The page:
*

We were on the bed, my husband’s body curled up like the whorl of a shell all ready for slumber, when I asked, “Are you angry with me?” He gave me a puzzled look and said no, what gave me that idea? I didn’t reply. Instead, I turned my head to the ceiling and watched the fan spin, its whirring blades softening the midnight air.

*

It was the time of the night when the whole world was so silent that even the cats that scour the streets were asleep. My mother stood against the wall, hidden in the dark. The lights from the street lamps cast a shadow on her, feathering the edges of her silhouette so that for a moment, she was once again soft and beautiful.

*

On her way to the coffee shop, my mother fell into a large ditch. My father carried her back home, his forehead glistening with perspiration as he hollered at me to take the first aid kit from the shelf. I’d never seen him so anxious before. Blood trickled from the deep gash on my mother’s shin. My father cleaned and dressed her wound, all the while murmuring words of comfort while she sat there crying.

*

When I was a kid, my father had a special way of tucking me into bed. First, he would fling out the blanket and gently drop it onto me. Then, he’d push the sides of the blanket underneath my body, cocooning me in my own warmth. I’d burst into a giggle, delighted to be wrapped up, tight and secure. After kissing me goodnight, he would turn off the lights and close the door behind him, leaving just a gap so that if I needed anything, all I had to do was shout.

*

It started with my mother asking where the TV remote control was. My father started yelling that he didn’t use it. The simple question spiraled into a quarrel about trust and money. Soon, they were shouting at each so loudly that I was afraid our neighbors might call the police. I went to the living room and asked them to tone it down when, just then, my father blindly kicked the black hassock in anger. It flew across the floor, stubbing my toe.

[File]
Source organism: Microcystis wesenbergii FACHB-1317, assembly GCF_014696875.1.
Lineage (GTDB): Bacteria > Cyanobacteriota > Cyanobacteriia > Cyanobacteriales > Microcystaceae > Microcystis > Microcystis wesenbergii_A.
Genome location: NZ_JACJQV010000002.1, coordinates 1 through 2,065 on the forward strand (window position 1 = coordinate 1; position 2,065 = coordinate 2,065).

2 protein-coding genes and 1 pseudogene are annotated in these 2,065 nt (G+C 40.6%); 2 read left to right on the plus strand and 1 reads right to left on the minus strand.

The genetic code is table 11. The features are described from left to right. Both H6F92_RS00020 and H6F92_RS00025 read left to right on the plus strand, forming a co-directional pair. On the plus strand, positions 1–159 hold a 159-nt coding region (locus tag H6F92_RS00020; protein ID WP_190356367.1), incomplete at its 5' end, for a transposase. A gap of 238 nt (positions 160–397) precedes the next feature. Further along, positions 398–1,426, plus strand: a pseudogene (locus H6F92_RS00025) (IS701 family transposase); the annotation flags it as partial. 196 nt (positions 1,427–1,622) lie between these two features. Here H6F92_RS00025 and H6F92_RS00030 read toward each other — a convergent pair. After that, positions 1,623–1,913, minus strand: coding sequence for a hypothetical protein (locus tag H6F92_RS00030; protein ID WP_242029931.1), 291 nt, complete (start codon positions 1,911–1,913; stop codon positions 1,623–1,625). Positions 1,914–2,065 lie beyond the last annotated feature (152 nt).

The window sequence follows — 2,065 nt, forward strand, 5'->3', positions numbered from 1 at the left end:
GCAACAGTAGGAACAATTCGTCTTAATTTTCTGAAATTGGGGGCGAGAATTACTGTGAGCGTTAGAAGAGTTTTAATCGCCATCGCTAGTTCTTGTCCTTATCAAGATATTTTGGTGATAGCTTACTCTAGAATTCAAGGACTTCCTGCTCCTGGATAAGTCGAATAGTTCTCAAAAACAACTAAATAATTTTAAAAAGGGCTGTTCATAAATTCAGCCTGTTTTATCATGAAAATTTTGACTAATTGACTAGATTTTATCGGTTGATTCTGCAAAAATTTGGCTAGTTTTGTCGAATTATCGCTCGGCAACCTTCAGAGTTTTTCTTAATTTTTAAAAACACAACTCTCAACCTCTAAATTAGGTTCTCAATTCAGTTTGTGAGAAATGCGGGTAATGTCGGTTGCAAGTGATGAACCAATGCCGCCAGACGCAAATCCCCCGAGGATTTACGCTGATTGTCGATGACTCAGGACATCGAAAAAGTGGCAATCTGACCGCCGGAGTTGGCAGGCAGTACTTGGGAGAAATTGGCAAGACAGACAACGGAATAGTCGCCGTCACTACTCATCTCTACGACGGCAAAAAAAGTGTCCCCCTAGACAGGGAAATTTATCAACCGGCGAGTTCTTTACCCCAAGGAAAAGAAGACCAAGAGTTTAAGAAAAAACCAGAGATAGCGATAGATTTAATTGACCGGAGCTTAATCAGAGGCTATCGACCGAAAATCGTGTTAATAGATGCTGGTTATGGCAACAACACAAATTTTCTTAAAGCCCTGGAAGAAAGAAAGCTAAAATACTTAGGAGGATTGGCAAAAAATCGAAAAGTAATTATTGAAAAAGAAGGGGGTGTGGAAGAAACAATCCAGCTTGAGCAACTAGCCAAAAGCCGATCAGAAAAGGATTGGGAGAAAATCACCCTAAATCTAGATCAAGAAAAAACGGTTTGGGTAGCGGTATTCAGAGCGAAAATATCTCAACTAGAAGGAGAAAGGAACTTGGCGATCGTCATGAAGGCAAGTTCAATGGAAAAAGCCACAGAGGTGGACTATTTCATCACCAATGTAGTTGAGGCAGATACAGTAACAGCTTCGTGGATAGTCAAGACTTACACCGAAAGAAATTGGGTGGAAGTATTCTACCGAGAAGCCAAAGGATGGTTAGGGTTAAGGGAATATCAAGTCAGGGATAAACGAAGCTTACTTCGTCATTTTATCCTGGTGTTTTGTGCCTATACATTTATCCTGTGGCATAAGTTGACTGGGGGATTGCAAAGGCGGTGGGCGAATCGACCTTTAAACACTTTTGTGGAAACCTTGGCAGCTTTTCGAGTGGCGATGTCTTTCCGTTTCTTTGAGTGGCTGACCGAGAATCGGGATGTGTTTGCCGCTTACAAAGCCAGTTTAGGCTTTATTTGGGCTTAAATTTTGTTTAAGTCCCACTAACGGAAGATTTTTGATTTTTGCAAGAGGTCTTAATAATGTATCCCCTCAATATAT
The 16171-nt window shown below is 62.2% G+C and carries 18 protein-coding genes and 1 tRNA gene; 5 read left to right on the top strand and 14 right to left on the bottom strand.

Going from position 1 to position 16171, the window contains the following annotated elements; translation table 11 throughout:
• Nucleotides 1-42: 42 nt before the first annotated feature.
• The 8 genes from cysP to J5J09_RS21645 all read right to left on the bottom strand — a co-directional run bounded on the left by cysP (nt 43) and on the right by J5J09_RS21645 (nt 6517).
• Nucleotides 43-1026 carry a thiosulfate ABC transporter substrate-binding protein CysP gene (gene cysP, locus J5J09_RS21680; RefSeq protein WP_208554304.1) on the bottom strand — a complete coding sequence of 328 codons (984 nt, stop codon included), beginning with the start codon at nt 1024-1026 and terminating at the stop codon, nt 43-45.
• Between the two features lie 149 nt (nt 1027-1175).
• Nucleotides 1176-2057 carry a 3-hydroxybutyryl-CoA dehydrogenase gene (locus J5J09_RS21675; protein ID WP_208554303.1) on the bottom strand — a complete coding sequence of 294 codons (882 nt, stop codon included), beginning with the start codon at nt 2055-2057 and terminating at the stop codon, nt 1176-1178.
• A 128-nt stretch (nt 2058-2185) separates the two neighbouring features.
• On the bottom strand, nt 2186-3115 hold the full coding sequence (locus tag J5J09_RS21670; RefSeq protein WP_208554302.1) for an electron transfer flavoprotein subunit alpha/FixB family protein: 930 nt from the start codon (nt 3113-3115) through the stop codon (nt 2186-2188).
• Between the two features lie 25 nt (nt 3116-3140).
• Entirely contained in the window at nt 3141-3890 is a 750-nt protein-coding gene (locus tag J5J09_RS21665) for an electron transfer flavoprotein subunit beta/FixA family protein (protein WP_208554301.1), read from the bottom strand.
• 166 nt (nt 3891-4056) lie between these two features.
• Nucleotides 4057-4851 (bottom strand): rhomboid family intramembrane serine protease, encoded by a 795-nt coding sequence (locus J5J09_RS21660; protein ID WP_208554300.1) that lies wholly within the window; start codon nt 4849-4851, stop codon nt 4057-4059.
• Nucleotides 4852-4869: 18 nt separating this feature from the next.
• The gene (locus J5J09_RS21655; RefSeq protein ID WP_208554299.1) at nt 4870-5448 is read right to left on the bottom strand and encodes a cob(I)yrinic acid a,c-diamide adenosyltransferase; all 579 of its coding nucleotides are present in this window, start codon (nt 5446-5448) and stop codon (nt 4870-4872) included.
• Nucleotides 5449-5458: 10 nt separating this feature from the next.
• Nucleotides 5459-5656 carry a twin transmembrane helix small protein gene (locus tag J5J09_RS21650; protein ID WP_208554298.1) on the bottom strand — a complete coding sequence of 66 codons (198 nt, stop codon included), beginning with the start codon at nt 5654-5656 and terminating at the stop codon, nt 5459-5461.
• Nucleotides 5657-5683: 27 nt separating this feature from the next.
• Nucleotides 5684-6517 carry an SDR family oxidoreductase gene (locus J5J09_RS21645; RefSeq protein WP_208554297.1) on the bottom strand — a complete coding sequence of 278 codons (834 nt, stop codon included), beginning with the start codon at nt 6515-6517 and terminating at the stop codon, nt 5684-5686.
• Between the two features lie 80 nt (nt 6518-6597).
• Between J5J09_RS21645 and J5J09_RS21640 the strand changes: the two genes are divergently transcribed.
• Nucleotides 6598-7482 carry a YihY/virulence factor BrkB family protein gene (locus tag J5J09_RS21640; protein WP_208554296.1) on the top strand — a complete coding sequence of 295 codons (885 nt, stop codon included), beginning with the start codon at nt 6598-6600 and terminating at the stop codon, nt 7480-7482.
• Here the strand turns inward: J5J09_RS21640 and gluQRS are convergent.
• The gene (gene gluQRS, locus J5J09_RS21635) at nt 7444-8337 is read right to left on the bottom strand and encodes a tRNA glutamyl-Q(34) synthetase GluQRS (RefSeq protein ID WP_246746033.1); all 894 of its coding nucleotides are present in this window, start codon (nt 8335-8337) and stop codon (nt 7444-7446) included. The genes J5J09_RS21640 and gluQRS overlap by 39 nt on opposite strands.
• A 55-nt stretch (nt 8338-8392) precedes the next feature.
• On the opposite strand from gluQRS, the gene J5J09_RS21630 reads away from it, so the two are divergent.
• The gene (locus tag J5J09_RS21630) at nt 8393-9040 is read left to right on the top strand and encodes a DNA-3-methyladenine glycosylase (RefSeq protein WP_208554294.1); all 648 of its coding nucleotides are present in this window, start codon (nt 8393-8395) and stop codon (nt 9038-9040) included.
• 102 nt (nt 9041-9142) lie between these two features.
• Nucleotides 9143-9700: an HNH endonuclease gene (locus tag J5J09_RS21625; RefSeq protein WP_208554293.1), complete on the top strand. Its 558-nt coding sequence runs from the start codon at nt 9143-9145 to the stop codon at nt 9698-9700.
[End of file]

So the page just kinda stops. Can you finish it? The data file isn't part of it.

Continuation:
*

I found myself asking my husband the same question over and over again. “Do you love me? Do you love me? Do you still love me?”

*

My science teacher came to class with a shoebox-like object in his hands and declared that he was going to show us something wonderful. We waited in anticipation as he dimmed the room lights, poked a tiny hole on the narrow end of the box and held it against the open window. Everyone stood in awe at the image projected on the other side of the box except me. All I saw was how easy a world, filtered through a pinhole, could be turned upside down.

*

My mother often complained to me what a bad husband my father was. Whenever I did the same, she would frown and say, “Don’t speak of him that way. He is your father.”

*

In one of our family videos shot by my father, we were at the zoo. There were tigers, monkeys, peacocks, and giraffes. The little girl clapped her hands in excitement as she called out, “Daddy! Daddy!” The pretty, slender woman holding the girl’s hand was smiling, narrating the day’s events to the camcorder. I played the video several times over the years and wondered where this family had gone, and if they would ever come back.

*